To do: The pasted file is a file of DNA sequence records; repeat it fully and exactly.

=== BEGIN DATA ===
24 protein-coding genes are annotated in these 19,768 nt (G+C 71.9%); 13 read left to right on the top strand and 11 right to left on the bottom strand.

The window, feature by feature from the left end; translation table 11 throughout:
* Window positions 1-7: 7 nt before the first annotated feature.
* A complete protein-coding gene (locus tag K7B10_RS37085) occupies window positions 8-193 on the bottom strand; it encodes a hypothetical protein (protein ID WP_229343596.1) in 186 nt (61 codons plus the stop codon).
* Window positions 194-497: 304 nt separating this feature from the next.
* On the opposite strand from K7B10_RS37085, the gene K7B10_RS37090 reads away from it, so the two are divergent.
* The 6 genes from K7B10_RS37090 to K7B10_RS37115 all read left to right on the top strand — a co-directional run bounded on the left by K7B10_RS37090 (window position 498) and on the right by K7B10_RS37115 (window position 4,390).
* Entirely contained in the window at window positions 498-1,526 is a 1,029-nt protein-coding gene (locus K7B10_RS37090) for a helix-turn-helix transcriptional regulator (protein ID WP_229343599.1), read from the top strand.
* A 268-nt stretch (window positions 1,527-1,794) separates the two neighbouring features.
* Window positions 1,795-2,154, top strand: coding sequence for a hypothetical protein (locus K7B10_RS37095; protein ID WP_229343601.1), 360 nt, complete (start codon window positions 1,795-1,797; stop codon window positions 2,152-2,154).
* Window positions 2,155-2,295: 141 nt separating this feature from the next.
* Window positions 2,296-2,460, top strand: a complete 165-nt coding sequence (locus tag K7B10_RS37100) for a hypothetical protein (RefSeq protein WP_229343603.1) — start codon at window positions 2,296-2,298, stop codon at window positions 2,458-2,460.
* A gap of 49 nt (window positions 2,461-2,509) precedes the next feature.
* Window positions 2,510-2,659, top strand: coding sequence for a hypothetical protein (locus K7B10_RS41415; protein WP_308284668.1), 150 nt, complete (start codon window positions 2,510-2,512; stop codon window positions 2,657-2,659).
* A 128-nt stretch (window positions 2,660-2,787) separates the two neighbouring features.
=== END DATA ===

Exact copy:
24 protein-coding genes are annotated in these 19,768 nt (G+C 71.9%); 13 read left to right on the top strand and 11 right to left on the bottom strand.

The window, feature by feature from the left end; translation table 11 throughout:
* Window positions 1-7: 7 nt before the first annotated feature.
* A complete protein-coding gene (locus tag K7B10_RS37085) occupies window positions 8-193 on the bottom strand; it encodes a hypothetical protein (protein ID WP_229343596.1) in 186 nt (61 codons plus the stop codon).
* Window positions 194-497: 304 nt separating this feature from the next.
* On the opposite strand from K7B10_RS37085, the gene K7B10_RS37090 reads away from it, so the two are divergent.
* The 6 genes from K7B10_RS37090 to K7B10_RS37115 all read left to right on the top strand — a co-directional run bounded on the left by K7B10_RS37090 (window position 498) and on the right by K7B10_RS37115 (window position 4,390).
* Entirely contained in the window at window positions 498-1,526 is a 1,029-nt protein-coding gene (locus K7B10_RS37090) for a helix-turn-helix transcriptional regulator (protein ID WP_229343599.1), read from the top strand.
* A 268-nt stretch (window positions 1,527-1,794) separates the two neighbouring features.
* Window positions 1,795-2,154, top strand: coding sequence for a hypothetical protein (locus K7B10_RS37095; protein ID WP_229343601.1), 360 nt, complete (start codon window positions 1,795-1,797; stop codon window positions 2,152-2,154).
* Window positions 2,155-2,295: 141 nt separating this feature from the next.
* Window positions 2,296-2,460, top strand: a complete 165-nt coding sequence (locus tag K7B10_RS37100) for a hypothetical protein (RefSeq protein WP_229343603.1) — start codon at window positions 2,296-2,298, stop codon at window positions 2,458-2,460.
* A gap of 49 nt (window positions 2,461-2,509) precedes the next feature.
* Window positions 2,510-2,659, top strand: coding sequence for a hypothetical protein (locus K7B10_RS41415; protein WP_308284668.1), 150 nt, complete (start codon window positions 2,510-2,512; stop codon window positions 2,657-2,659).
* A 128-nt stretch (window positions 2,660-2,787) separates the two neighbouring features.